Kazakhstan’s Sudden Unrest

Protests in the country disappeared as quickly as they started.

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Chaos in Kazakhstan
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When the Soviet Union collapsed, the countries of Central Asia became independent. With their newfound sovereignty came all the challenges of building an independent, efficient economy without the USSR’s financial assistance. The Central Asian states achieved relatively dynamic economies, but they remain poor and unstable. In addition to high unemployment, inadequate living standards and low wages, the republics face the threat of international terrorism and extremism as well as smuggling. These are also threats to Russia, which after the tumultuous 1990s rebuilt itself and reasserted its sphere of influence, which includes Central Asia. Thus, to ensure its security, it’s crucial for the Kremlin that these areas be stable, peaceful and pro-Russian.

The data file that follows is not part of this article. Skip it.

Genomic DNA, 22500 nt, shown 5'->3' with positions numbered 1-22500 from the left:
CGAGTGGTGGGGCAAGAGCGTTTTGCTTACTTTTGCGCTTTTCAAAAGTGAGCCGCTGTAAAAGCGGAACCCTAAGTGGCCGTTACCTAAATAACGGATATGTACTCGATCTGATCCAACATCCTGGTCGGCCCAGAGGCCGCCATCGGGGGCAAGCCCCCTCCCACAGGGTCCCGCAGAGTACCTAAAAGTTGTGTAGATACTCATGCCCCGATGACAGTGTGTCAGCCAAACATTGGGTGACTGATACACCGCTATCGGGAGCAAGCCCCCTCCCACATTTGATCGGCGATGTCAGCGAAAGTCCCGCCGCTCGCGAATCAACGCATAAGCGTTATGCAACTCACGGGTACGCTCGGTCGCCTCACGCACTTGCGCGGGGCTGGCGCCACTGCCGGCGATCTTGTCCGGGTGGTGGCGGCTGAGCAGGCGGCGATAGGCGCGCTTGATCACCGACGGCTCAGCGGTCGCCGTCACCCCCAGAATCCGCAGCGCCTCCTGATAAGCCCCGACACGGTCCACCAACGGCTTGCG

A close economic partner of Russia, Kazakhstan rang in 2022 with protests. There were several factors for the unrest: a sudden, sharp increase in the price of liquefied petroleum gas, income inequality, rising prices and a depreciating currency. The demonstrations started in the gas-producing city of Zhanaozen in the west but soon escalated and spread, including to Kazakhstan’s largest city, Almaty. The protesters’ demands expanded from economic to political, including calling for the government’s resignation and the departure from politics of the country’s first president, Nursultan Nazarbayev, who stepped down in 2019 but remains a powerful figure in the shadows. With the help of troops from the Russia-led Collective Security Treaty Organization, Kazakh security forces promptly put down the protests.

Geopolitical Futures (GPF) was founded in 2015 by George Friedman, international strategist and author of The Storm Before the Calm and The Next 100 Years. GPF is non-ideological, analyzes the world and forecasts the future using geopolitics: political, economic, military and geographic dimensions at the foundation of a nation.